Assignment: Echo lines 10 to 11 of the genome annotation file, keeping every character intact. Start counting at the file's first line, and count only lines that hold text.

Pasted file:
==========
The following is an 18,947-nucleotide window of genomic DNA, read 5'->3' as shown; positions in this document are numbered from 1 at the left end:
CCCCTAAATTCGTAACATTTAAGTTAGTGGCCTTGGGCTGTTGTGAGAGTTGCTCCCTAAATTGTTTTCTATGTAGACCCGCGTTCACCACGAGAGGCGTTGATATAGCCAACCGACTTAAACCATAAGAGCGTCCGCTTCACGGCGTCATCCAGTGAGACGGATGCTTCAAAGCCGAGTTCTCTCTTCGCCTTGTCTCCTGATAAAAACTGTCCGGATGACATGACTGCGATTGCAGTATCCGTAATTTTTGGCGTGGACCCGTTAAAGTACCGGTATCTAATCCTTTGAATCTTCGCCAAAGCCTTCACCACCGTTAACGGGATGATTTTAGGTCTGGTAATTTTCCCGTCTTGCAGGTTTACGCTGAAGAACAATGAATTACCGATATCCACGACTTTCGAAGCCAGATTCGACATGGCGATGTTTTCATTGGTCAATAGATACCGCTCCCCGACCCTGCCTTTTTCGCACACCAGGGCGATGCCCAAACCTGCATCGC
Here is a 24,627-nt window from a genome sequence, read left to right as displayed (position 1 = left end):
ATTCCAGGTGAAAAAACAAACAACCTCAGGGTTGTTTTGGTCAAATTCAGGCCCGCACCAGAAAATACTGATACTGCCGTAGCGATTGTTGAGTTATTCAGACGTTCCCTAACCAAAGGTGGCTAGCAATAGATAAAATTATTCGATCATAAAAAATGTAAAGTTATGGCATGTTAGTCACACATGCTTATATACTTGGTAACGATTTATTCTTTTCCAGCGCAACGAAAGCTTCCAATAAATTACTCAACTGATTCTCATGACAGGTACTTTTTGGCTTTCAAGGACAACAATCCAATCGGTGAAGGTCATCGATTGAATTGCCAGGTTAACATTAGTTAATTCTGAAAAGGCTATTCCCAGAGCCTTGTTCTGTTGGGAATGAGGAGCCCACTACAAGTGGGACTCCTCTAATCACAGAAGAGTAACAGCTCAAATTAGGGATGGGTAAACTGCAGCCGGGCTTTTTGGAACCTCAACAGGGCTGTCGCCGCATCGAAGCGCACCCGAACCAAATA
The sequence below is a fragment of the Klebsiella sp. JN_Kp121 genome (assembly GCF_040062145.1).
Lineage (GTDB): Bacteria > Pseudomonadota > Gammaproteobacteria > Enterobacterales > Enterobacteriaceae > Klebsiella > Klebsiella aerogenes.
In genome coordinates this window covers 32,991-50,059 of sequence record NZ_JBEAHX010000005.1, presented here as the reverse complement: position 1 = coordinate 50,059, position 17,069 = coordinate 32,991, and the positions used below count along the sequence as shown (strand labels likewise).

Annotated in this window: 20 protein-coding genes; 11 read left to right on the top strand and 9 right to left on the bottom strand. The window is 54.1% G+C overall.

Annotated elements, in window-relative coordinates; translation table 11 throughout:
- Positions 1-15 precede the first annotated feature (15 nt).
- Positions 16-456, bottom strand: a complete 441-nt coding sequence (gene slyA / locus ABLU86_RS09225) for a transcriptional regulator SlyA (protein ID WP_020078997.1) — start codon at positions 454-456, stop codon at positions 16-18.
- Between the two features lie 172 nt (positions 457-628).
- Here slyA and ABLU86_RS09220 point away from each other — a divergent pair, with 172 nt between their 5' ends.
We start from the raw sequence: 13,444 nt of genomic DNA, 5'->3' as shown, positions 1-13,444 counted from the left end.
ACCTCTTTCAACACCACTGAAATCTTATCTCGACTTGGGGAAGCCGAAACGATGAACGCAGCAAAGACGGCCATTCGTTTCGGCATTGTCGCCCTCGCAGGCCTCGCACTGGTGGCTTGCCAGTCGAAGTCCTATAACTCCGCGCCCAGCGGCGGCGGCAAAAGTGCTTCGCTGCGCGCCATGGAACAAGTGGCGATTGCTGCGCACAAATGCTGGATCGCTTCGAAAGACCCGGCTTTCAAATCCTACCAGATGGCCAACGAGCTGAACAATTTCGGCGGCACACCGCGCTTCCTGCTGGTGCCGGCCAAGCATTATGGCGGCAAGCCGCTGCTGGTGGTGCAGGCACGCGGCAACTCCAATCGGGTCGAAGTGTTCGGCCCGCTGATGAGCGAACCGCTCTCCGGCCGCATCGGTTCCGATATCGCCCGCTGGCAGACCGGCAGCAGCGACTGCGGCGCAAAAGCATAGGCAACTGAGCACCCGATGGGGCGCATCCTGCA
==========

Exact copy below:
- Positions 1-15 precede the first annotated feature (15 nt).
- Positions 16-456, bottom strand: a complete 441-nt coding sequence (gene slyA / locus ABLU86_RS09225) for a transcriptional regulator SlyA (protein ID WP_020078997.1) — start codon at positions 454-456, stop codon at positions 16-18.